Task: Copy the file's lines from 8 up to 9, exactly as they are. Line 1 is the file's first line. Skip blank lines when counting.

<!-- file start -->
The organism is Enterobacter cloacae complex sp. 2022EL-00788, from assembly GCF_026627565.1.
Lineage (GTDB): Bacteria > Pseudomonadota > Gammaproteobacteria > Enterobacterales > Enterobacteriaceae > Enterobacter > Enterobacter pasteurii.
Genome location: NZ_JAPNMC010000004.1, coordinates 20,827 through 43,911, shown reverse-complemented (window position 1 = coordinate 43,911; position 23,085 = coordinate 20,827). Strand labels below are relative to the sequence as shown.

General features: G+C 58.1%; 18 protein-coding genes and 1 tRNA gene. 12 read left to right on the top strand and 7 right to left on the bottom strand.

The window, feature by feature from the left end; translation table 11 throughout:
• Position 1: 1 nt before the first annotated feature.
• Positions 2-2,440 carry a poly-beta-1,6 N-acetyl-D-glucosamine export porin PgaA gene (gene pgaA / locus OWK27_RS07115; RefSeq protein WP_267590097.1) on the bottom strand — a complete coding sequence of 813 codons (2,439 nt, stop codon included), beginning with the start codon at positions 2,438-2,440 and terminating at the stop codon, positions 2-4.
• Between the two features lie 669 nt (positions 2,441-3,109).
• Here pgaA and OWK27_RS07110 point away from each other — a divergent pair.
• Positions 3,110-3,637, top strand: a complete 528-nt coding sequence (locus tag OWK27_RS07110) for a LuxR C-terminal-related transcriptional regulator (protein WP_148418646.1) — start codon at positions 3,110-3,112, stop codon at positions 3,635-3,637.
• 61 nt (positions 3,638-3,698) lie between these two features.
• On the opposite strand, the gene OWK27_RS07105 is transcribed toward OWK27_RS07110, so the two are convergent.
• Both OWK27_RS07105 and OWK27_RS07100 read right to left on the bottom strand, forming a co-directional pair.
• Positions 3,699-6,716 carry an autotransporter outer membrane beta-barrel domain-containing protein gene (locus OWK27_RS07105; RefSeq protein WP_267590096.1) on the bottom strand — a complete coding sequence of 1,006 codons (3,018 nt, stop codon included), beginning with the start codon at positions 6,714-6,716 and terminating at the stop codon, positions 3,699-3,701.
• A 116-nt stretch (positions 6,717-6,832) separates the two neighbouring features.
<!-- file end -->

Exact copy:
• Between the two features lie 669 nt (positions 2,441-3,109).
• Here pgaA and OWK27_RS07110 point away from each other — a divergent pair.